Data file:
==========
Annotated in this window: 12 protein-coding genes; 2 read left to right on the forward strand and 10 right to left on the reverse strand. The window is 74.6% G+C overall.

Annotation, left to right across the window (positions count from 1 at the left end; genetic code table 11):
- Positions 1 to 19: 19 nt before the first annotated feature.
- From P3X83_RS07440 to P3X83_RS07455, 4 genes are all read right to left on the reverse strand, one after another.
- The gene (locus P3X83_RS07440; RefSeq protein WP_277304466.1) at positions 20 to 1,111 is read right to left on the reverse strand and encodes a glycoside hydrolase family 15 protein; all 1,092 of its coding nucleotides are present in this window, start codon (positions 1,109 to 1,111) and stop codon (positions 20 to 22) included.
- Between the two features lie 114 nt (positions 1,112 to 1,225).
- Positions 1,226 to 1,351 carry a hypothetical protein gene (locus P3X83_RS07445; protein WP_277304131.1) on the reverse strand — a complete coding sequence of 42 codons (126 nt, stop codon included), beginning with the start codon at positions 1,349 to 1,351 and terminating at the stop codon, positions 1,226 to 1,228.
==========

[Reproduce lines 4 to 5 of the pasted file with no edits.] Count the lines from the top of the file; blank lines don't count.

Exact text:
- From P3X83_RS07440 to P3X83_RS07455, 4 genes are all read right to left on the reverse strand, one after another.
- The gene (locus P3X83_RS07440; RefSeq protein WP_277304466.1) at positions 20 to 1,111 is read right to left on the reverse strand and encodes a glycoside hydrolase family 15 protein; all 1,092 of its coding nucleotides are present in this window, start codon (positions 1,109 to 1,111) and stop codon (positions 20 to 22) included.